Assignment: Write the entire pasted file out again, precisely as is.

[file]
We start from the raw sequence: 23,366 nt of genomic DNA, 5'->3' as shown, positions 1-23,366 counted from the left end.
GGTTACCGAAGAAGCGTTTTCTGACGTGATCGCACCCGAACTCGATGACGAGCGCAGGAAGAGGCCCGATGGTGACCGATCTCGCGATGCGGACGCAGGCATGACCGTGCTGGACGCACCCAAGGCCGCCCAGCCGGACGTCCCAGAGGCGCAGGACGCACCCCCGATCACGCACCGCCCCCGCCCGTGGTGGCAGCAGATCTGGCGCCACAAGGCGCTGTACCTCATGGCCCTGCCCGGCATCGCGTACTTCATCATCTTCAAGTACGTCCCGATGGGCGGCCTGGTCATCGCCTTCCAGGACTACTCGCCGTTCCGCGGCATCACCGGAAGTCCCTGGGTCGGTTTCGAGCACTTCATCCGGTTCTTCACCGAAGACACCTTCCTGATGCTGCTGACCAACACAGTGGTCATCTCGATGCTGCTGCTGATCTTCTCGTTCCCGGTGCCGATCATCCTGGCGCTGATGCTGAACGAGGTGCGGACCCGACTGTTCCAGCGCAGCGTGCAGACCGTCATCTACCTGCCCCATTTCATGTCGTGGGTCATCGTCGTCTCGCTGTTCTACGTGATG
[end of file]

We start from the raw sequence: 23,366 nt of genomic DNA, 5'->3' as shown, positions 1-23,366 counted from the left end.
GGTTACCGAAGAAGCGTTTTCTGACGTGATCGCACCCGAACTCGATGACGAGCGCAGGAAGAGGCCCGATGGTGACCGATCTCGCGATGCGGACGCAGGCATGACCGTGCTGGACGCACCCAAGGCCGCCCAGCCGGACGTCCCAGAGGCGCAGGACGCACCCCCGATCACGCACCGCCCCCGCCCGTGGTGGCAGCAGATCTGGCGCCACAAGGCGCTGTACCTCATGGCCCTGCCCGGCATCGCGTACTTCATCATCTTCAAGTACGTCCCGATGGGCGGCCTGGTCATCGCCTTCCAGGACTACTCGCCGTTCCGCGGCATCACCGGAAGTCCCTGGGTCGGTTTCGAGCACTTCATCCGGTTCTTCACCGAAGACACCTTCCTGATGCTGCTGACCAACACAGTGGTCATCTCGATGCTGCTGCTGATCTTCTCGTTCCCGGTGCCGATCATCCTGGCGCTGATGCTGAACGAGGTGCGGACCCGACTGTTCCAGCGCAGCGTGCAGACCGTCATCTACCTGCCCCATTTCATGTCGTGGGTCATCGTCGTCTCGCTGTTCTACGTGATG